Assisted Living Facilities
Choosing an assisted living facility is a very personal decision. You should focus on whether the facility feels friendly and comfortable to you. Amenities are important, but what really matters is the people you will meet there.
It is a good idea to visit multiple facilities. Take your loved one with you and pay attention to details.
assisted living facilities
Assisted living facilities, also called residential care homes or board and cares, provide housing for older adults who want to live in a home-like setting but require non-medical assistance with daily activities like bathing, dressing, grooming and eating. They typically offer three meals a day, housekeeping, transportation services and social activities. They can be found in all sizes, from large, national chain facilities to small privately-owned homes. Some are licensed to provide memory care, as well.
When choosing an assisted living facility, it’s important to visit several options and choose one that feels friendly and familiar. Look for common areas that encourage residents to interact with each other and staff members, as well as social and recreational activities from book clubs to art classes.
does medicare pay for assisted living
Assisted living offers seniors a place to live and socialize while receiving the support they need. The cost varies from state to state. Some states have programs to help pay for it. Many people fund their assisted living care through long term care insurance policies or with savings. Others may be able to get financial aid from the Department of Veterans Affairs or their local Medicaid agency.
Most Medicare plans don’t cover assisted living costs. It doesn’t pay for the rent of a private apartment or room or the non-medical help with daily activities like bathing and dressing. But some seniors can qualify for the Assisted Living Program through their county DSS office. The criteria for eligibility vary by state. To be eligible, the individual must require a nursing home level of care and meet income requirements.
how much is assisted living
Most assisted living facilities have a pricing structure that reflects the level of care needed, with lower levels of assistance resulting in lower fees. These fees can vary from one facility to another, but most will provide a detailed list of services and costs at the time of move-in and on an annual basis or upon a change in care needs.
As you research the different options available, it is recommended that you visit several residences and speak to administrators, staff members and residents. Be sure to ask questions regarding the cost of housing, entrance fees and monthly rent. In addition, make sure you understand the cancellation policy and what happens if your loved one requires more or less care. Then you can better determine if assisted living is the best option for your family member.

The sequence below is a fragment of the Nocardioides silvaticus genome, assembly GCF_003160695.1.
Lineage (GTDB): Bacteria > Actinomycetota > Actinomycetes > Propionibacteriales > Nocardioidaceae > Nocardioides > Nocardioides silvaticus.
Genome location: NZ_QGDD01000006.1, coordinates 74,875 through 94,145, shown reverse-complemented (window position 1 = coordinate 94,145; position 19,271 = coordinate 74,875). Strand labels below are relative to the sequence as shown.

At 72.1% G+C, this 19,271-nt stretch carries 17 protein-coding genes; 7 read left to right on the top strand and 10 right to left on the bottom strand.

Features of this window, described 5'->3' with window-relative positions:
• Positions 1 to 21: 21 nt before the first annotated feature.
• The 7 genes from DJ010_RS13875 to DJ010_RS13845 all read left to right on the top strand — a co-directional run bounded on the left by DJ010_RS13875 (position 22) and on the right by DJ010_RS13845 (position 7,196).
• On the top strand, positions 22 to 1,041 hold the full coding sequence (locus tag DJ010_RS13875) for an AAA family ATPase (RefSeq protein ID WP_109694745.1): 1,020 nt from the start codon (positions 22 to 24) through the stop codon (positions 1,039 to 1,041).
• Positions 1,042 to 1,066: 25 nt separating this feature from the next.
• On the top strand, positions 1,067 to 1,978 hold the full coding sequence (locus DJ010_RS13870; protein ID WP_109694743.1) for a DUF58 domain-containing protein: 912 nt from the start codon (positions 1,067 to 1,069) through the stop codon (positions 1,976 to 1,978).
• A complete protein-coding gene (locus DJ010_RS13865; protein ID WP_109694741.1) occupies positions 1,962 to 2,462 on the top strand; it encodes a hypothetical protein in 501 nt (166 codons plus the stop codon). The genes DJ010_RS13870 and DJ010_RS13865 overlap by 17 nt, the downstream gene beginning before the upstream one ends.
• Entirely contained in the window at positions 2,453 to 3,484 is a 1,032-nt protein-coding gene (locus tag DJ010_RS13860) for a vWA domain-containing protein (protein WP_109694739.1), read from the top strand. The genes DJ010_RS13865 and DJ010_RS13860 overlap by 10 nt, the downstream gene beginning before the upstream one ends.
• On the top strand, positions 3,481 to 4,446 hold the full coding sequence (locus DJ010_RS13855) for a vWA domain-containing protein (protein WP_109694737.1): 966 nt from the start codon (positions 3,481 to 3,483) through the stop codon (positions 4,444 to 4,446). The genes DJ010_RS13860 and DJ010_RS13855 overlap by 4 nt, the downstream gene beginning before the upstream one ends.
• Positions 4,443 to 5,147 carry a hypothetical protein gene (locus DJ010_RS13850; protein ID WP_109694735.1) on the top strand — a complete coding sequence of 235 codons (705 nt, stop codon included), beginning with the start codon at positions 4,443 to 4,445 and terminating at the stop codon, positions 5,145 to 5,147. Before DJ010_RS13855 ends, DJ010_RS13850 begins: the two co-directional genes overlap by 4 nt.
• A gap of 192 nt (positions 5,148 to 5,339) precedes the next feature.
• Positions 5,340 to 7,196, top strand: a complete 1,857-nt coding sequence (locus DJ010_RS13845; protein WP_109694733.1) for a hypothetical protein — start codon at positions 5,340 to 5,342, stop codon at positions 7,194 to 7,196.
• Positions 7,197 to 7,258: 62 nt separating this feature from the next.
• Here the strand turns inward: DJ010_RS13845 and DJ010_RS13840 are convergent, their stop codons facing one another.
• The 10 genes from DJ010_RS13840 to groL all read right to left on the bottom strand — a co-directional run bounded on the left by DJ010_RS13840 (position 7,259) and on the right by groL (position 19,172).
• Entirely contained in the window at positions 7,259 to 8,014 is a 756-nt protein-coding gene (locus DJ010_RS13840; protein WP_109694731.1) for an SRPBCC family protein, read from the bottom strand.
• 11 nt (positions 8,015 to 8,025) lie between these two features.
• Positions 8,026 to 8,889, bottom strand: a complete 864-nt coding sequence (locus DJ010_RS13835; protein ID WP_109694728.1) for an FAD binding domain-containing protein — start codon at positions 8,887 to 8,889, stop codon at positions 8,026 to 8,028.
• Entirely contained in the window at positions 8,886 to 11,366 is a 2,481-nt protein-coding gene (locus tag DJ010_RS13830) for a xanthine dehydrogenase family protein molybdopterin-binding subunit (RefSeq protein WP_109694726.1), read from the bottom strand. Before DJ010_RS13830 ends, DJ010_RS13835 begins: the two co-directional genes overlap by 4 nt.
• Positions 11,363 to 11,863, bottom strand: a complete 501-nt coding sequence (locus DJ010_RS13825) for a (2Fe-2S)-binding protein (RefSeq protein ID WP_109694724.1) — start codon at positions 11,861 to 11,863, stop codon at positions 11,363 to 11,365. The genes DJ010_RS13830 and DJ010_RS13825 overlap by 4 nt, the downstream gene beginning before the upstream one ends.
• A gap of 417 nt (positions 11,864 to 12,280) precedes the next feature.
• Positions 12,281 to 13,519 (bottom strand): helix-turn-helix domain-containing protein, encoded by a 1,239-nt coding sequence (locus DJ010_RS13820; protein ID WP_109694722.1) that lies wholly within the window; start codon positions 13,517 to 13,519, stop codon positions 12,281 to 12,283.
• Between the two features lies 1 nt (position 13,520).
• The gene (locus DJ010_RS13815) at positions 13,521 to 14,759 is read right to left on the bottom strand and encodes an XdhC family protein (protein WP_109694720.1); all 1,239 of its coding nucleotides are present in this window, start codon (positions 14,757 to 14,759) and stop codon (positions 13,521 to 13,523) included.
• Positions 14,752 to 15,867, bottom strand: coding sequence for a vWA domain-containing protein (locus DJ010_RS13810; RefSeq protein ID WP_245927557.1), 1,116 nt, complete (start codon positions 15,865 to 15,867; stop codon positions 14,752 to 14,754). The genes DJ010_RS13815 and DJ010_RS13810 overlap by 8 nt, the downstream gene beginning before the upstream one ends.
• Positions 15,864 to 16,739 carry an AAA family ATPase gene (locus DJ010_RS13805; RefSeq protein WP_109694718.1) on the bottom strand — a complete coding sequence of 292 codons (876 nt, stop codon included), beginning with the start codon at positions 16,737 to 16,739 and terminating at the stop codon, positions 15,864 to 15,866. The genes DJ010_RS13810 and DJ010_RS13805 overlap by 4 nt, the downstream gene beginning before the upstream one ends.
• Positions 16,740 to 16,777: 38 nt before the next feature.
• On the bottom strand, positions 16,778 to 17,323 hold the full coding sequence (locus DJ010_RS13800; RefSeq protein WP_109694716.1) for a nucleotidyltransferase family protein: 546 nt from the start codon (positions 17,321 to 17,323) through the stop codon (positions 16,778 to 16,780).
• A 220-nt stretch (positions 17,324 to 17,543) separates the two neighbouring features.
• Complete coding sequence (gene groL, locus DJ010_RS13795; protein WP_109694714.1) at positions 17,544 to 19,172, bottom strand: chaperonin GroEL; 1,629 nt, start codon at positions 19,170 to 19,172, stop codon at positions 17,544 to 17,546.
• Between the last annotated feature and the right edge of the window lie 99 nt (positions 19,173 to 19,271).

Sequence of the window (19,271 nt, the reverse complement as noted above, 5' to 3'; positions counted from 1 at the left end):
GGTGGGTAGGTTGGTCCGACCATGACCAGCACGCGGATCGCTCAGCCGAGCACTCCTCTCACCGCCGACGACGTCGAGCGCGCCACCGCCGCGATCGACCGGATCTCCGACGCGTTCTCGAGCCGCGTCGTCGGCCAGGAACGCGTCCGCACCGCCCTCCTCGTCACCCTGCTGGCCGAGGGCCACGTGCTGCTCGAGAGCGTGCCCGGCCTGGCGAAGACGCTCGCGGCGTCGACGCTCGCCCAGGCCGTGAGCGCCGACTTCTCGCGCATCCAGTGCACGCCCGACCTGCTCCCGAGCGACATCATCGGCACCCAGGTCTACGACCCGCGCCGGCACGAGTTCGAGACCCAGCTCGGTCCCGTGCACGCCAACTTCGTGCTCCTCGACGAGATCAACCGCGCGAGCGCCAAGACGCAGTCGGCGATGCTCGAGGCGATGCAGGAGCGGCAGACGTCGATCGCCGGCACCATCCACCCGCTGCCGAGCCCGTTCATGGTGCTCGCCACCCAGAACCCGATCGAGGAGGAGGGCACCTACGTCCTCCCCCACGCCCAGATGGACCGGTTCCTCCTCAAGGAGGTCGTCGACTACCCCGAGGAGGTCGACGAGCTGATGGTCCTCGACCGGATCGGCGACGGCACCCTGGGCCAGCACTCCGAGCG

who pays for assisted living
Most assisted living residents pay for the services they receive from their personal resources, such as income, private savings, or long-term care insurance. Some seniors can also apply for government programs that help make assisted living affordable, like the Medicaid Home and Community Based Waiver. These waivers have various eligibility requirements, which include health-related assessments and a financial assessment.
Seniors may also sell their home to cover the cost of assisted living. However, it is important to note that this option will not work for everyone. If the home still has a mortgage, it will likely be more difficult to sell for enough money to cover long-term care costs. Another option is to consider a reverse mortgage. The American Council on Aging can provide a free, easy-to-use tool to find options for financing care.
assisted living vs nursing home
As the name suggests, assisted living is designed for seniors who need assistance with daily activities but do not require the level of care provided in a nursing home. Typically, these facilities have their own apartments or rooms and offer housekeeping services, meals, transportation, and social programs.
They also focus on keeping residents healthy, socially engaged, and active. This contrasts with nursing homes, which provide around-the-clock medical attention for more serious health conditions.
When choosing an assisted living facility, look beyond the superficial details. Most importantly, make sure that the place feels warm and friendly to your parent. It is important to find a place where they will feel comfortable and able to develop new friendships. If possible, tour several options to see which one fits best.